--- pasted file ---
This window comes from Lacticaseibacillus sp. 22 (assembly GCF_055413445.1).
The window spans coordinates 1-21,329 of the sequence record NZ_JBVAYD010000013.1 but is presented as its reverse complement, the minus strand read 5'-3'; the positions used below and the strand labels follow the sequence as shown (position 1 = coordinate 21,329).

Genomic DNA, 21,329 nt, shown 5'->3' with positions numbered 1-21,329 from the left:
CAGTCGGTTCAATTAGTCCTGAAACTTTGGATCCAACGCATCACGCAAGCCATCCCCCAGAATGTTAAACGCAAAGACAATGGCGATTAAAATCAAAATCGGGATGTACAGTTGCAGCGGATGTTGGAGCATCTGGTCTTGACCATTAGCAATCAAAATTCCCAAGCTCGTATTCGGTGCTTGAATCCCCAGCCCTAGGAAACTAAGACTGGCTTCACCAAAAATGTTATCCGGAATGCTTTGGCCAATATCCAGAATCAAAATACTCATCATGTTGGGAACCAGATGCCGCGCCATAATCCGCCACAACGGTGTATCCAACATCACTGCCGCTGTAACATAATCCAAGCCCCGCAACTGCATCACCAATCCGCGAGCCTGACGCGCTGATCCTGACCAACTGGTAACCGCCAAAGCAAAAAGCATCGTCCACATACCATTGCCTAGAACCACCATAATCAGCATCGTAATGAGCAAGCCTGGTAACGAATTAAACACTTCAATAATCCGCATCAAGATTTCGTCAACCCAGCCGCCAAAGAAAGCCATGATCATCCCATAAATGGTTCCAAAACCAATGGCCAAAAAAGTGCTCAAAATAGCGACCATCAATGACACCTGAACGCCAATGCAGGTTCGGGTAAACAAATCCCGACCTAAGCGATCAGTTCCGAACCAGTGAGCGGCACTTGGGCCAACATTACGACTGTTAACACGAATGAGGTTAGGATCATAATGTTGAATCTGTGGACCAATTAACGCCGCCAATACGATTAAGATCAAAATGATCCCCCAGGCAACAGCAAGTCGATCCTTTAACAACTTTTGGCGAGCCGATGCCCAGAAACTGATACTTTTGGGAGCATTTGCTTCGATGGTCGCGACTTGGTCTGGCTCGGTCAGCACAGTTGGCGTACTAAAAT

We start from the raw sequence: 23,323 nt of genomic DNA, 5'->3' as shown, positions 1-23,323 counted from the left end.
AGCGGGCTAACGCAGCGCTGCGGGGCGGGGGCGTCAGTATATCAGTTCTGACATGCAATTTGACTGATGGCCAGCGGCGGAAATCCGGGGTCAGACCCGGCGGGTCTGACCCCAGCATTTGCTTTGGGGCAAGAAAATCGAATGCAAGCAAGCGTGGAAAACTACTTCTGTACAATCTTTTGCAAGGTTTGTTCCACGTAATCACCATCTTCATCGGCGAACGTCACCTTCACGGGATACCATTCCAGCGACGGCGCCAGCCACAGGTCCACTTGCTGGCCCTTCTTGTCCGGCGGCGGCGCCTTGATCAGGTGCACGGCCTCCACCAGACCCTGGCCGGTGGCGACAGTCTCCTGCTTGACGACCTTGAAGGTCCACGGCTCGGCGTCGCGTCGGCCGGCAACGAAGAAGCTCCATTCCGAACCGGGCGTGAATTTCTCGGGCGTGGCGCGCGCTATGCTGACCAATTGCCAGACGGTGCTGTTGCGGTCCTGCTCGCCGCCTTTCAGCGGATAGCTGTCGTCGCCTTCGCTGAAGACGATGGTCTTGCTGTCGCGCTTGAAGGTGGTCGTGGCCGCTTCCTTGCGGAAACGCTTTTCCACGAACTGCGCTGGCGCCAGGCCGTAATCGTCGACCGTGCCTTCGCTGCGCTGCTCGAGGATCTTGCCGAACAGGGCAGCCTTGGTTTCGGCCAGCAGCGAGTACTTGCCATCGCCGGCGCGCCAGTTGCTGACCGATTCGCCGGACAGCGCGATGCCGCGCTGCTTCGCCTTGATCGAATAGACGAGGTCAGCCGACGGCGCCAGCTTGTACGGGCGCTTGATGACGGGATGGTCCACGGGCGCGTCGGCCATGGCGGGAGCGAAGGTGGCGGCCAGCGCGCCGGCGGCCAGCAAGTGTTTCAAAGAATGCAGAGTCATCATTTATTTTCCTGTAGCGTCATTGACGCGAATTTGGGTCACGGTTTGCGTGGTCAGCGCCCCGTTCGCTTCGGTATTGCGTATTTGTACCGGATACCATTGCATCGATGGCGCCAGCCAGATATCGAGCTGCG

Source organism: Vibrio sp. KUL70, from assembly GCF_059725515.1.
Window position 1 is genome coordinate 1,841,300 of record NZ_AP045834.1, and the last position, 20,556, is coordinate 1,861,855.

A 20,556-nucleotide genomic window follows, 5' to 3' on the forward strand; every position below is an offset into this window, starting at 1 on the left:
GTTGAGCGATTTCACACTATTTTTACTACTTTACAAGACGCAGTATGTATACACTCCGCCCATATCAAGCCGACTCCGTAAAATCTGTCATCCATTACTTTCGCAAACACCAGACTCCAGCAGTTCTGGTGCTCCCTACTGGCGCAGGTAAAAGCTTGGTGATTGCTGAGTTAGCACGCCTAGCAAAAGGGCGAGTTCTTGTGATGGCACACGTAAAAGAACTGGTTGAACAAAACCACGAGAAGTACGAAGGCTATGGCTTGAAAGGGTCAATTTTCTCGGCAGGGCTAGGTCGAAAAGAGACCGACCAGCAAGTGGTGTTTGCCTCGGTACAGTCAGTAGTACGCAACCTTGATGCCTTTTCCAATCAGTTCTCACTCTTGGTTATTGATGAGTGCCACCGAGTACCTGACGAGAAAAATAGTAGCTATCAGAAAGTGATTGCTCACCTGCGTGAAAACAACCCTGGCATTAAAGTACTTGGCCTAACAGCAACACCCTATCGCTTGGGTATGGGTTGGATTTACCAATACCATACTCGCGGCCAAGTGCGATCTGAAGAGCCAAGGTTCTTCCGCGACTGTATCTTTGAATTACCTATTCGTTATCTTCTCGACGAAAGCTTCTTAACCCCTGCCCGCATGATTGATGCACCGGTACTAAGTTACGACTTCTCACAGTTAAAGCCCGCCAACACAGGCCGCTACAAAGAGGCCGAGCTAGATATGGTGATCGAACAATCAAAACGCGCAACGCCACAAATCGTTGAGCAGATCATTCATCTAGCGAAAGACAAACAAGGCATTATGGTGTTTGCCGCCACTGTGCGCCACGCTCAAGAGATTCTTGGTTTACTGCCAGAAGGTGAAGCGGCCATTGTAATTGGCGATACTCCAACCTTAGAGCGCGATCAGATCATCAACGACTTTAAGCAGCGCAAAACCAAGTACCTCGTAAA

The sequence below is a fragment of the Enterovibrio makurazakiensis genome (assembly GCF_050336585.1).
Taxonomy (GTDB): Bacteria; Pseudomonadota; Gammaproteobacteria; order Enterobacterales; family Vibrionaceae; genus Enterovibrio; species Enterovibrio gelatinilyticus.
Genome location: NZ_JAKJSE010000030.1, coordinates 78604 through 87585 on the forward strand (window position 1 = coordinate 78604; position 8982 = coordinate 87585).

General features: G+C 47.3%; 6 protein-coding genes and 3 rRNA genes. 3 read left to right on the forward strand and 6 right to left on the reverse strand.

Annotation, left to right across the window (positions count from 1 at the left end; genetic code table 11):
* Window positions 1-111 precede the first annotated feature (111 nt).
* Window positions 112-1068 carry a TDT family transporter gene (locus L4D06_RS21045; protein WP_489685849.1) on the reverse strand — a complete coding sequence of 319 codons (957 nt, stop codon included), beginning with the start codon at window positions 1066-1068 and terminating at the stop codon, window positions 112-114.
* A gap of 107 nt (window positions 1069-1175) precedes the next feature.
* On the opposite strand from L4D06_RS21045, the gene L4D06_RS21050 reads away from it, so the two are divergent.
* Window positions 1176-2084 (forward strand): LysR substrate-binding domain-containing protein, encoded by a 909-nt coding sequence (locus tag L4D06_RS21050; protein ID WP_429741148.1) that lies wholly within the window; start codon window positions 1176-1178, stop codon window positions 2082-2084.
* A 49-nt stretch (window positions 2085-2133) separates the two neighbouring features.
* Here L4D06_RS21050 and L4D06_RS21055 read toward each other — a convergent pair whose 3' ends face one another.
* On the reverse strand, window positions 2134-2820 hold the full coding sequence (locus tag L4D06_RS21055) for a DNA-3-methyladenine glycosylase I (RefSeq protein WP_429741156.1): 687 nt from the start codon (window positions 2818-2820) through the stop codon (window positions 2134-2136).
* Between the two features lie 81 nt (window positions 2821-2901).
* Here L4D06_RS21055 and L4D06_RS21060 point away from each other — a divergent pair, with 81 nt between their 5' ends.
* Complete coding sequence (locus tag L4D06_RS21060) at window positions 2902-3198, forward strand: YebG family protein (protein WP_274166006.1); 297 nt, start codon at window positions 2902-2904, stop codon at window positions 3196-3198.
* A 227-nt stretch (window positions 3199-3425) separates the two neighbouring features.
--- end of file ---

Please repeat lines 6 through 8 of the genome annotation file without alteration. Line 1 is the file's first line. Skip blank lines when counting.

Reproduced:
AGCGGGCTAACGCAGCGCTGCGGGGCGGGGGCGTCAGTATATCAGTTCTGACATGCAATTTGACTGATGGCCAGCGGCGGAAATCCGGGGTCAGACCCGGCGGGTCTGACCCCAGCATTTGCTTTGGGGCAAGAAAATCGAATGCAAGCAAGCGTGGAAAACTACTTCTGTACAATCTTTTGCAAGGTTTGTTCCACGTAATCACCATCTTCATCGGCGAACGTCACCTTCACGGGATACCATTCCAGCGACGGCGCCAGCCACAGGTCCACTTGCTGGCCCTTCTTGTCCGGCGGCGGCGCCTTGATCAGGTGCACGGCCTCCACCAGACCCTGGCCGGTGGCGACAGTCTCCTGCTTGACGACCTTGAAGGTCCACGGCTCGGCGTCGCGTCGGCCGGCAACGAAGAAGCTCCATTCCGAACCGGGCGTGAATTTCTCGGGCGTGGCGCGCGCTATGCTGACCAATTGCCAGACGGTGCTGTTGCGGTCCTGCTCGCCGCCTTTCAGCGGATAGCTGTCGTCGCCTTCGCTGAAGACGATGGTCTTGCTGTCGCGCTTGAAGGTGGTCGTGGCCGCTTCCTTGCGGAAACGCTTTTCCACGAACTGCGCTGGCGCCAGGCCGTAATCGTCGACCGTGCCTTCGCTGCGCTGCTCGAGGATCTTGCCGAACAGGGCAGCCTTGGTTTCGGCCAGCAGCGAGTACTTGCCATCGCCGGCGCGCCAGTTGCTGACCGATTCGCCGGACAGCGCGATGCCGCGCTGCTTCGCCTTGATCGAATAGACGAGGTCAGCCGACGGCGCCAGCTTGTACGGGCGCTTGATGACGGGATGGTCCACGGGCGCGTCGGCCATGGCGGGAGCGAAGGTGGCGGCCAGCGCGCCGGCGGCCAGCAAGTGTTTCAAAGAATGCAGAGTCATCATTTATTTTCCTGTAGCGTCATTGACGCGAATTTGGGTCACGGTTTGCGTGGTCAGCGCCCCGTTCGCTTCGGTATTGCGTATTTGTACCGGATACCATTGCATCGATGGCGCCAGCCAGATATCGAGCTGCG

Source organism: Vibrio sp. KUL70, from assembly GCF_059725515.1.
Window position 1 is genome coordinate 1,841,300 of record NZ_AP045834.1, and the last position, 20,556, is coordinate 1,861,855.